This is easily the quickest way to Chablis from Beaune, but I think it reinforces the distance between Beaune and its northern neighbour, its brashness an obvious commercial dimension underlines that 150km of physical separation, and with it, the fragility of the supposed ‘Burgundy’ link. When it comes to your first discovery of the place, I prefer another route:

You must still take the A6 Autoroute from Beaune, and of-course, in the direction of Paris. Perhaps ‘desolate’ is too unfair a word, but you are unlikely to see more than fields, forest and agriculture until you exit the A6, but a little earlier than for ‘route 1’, and signposted ‘Nitry’. Admittedly, a number of Châteaux were signposted along the Autoroute – though you will see little more than an occasional turret from your driving seat.

Exit the small village of Nitry and you are clearly in the old domaine of the Romans, except for a single 60° ‘curve’, you have about 6km of bullet-straight Legionaire’s road to the next village, Lichères. You are now halfway from the Autoroute to Chablis, on the D91, but there’s neither sight nor sign of a vine. The first vines appear, with Chablis signposted only about 4km away, on the hillside facing the sun. Just another half-kilometer onwards and vines appear on the other side of the road too, planted above fields of crops.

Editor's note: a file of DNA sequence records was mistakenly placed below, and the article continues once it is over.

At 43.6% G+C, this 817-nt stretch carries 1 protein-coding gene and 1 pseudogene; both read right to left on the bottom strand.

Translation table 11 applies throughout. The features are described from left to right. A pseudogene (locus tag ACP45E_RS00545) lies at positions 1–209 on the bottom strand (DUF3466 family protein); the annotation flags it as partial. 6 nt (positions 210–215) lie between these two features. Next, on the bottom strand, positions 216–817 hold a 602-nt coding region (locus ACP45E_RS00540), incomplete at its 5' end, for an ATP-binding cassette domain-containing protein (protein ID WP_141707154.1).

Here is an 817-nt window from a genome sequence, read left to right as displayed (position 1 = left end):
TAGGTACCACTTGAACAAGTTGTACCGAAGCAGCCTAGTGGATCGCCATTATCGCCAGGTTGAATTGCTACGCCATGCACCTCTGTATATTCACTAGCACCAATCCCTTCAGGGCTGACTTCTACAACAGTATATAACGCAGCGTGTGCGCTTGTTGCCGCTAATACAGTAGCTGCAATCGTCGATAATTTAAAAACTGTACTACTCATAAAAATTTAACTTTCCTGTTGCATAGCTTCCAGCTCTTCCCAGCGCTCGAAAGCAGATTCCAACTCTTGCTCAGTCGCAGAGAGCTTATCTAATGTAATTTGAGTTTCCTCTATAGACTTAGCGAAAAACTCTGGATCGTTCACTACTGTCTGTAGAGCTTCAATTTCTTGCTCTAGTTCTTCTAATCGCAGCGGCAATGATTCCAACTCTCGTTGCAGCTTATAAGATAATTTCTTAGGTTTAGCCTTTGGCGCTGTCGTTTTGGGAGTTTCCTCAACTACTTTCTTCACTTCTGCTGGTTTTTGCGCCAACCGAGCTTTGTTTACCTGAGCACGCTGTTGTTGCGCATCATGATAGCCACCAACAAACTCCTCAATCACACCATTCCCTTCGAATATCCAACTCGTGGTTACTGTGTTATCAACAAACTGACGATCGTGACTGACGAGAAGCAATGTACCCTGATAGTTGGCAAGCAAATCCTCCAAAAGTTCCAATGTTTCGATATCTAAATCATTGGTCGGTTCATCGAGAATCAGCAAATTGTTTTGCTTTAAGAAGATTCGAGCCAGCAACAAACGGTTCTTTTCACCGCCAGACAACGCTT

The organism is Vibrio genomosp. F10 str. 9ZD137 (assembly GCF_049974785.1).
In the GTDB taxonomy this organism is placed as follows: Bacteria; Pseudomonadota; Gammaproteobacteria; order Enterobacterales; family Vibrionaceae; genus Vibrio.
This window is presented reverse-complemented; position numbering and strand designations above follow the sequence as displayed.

By this route you enter Chablis with discretion, except, perhaps, for all the ‘Vorcoret Chablis’ buildings – it’s almost a Vorcoret theme-park! Old houses and an old church beckon. Here I’d advise you to park in a side-street and start your exploration of this seemingly quiet, quaint old town, by foot. The venerable church is surrounded by commemorations of generations of Chablis families; Picqs, Billauds, Droins, Duplessis, Moreaus and Dauvissats, and all the houses in this quarter have a modest but old appeal. You won’t see many vines, but you have an impression that’s not unlike the quiet backwaters of Savigny or Saint Aubin. As you explore further, you may find a small river – it’s actually the famous (in Chablis!) Serein – and the houses slowly become more and more distinguished – if not always less shabby. Eventually you will find the a street with florists, restaurants and wine-shops – and finally you have a backdrop of vines – and not just any vines, these are the Grand Crus of Chablis. They are an arresting sight, there’s more than a hint of the hills behind Beaune, but here it is more like a group of mini-Cortons, with their wooded caps – though most of those caps were mainly woodless pasture 100 years ago.